The agreement would require parties to refrain from the deployment of any objects 'carrying any type of weapon into orbit', or installing space-based weapons systems and threatening the use of force against objects in outer space. 2014, Russia sponsored a resolution at the United Nations on banning a space-based arms race, with 126 countries voting in favour, and only 4, including the US, Israel, Ukraine and Georgia voting against. In 2016, Moscow also committed at the Conference on Disarmament not to be the first nation to deploy any type of weapon in outer space.

Nevertheless, the Russian/Chinese proposal has languished, chiefly due to resistance from the United States. Todd Harrison, a space security expert at the Washington-based Center for Strategic and International Studies, told the FT that the proposal is unlikely to ever be materialized because "every country involved will try to come up with a self-serving definition" of what constitutes a space weapon.

An official briefed on the Vienna nuclear disarmament talks told the newspaper that the very concept of prohibiting weapons in space was "misleading," and that what Washington is looking for "is rules of the road...how we're going to treat and manage systems in space."

Beyza Unal, a senior research fellow at Chatham House, a London-based security and international affairs think tank, says the fact that "Russia and the US do not speak the same language when it comes to what is considered a 'peaceful action' in outer space...creates a big challenge" when it comes to formulating any type of treaty.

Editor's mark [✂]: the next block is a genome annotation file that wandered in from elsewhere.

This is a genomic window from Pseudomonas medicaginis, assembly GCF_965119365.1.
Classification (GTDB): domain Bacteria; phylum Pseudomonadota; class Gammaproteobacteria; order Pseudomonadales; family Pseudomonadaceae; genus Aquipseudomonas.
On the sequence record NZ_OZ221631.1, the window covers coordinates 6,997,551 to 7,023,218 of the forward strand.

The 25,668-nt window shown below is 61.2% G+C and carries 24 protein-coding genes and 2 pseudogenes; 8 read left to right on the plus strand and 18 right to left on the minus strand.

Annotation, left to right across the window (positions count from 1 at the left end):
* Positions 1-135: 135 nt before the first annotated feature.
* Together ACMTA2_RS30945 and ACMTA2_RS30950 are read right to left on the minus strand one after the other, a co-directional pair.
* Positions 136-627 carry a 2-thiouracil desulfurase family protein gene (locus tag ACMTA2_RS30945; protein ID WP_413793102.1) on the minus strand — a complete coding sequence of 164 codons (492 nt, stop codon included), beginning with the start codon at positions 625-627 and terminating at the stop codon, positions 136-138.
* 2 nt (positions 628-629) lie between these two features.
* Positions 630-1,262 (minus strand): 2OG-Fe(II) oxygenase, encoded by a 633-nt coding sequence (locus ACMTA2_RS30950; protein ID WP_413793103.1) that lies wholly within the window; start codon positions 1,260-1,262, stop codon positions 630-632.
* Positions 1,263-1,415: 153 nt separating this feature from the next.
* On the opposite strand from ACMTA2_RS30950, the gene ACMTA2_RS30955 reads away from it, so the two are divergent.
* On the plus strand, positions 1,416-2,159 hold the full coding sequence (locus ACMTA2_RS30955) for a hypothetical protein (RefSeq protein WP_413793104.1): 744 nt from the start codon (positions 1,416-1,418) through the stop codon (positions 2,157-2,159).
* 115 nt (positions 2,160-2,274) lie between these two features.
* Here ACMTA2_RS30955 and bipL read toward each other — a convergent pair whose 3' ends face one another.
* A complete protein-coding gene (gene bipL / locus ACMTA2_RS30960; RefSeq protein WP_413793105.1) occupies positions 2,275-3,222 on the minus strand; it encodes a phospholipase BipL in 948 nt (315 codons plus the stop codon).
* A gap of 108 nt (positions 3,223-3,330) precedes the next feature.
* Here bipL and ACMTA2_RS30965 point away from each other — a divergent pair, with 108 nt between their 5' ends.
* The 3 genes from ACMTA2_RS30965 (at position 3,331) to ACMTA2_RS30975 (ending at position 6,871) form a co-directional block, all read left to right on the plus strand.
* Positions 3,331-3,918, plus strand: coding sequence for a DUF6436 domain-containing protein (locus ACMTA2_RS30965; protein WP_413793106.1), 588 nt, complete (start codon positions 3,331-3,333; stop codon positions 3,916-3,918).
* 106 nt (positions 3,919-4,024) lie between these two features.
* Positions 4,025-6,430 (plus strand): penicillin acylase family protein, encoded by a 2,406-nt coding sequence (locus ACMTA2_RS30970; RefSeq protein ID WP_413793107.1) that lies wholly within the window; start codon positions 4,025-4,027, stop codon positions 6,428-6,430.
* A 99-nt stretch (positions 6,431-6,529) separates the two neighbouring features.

Star Wars, Part II
The threat of the deployment of weapons in outer space goes back to 1983, when US President Ronald Reagan unveiled his 'Star Wars' missile defence concept, including space-based lasers and other projectiles to shoot down Soviet intercontinental ballistic missiles and thus provide America with the ability to strike without fear of retaliation. The idea was partially scrapped by the Clinton administration in the early 1990s, but gained new impetus in the early 2000s after President George W. Bush withdrew the United States from the Anti-Ballistic Missile Treaty with Russia, and began funding efforts for sea and land-based interceptor missiles placed near Russia's borders.

In early 2019, President Trump unveiled a new space-based missile defence initiative, once again including laser and space-based platforms, "to ensure that we can detect and destroy any missile launched against the United States anywhere, anytime, anyplace."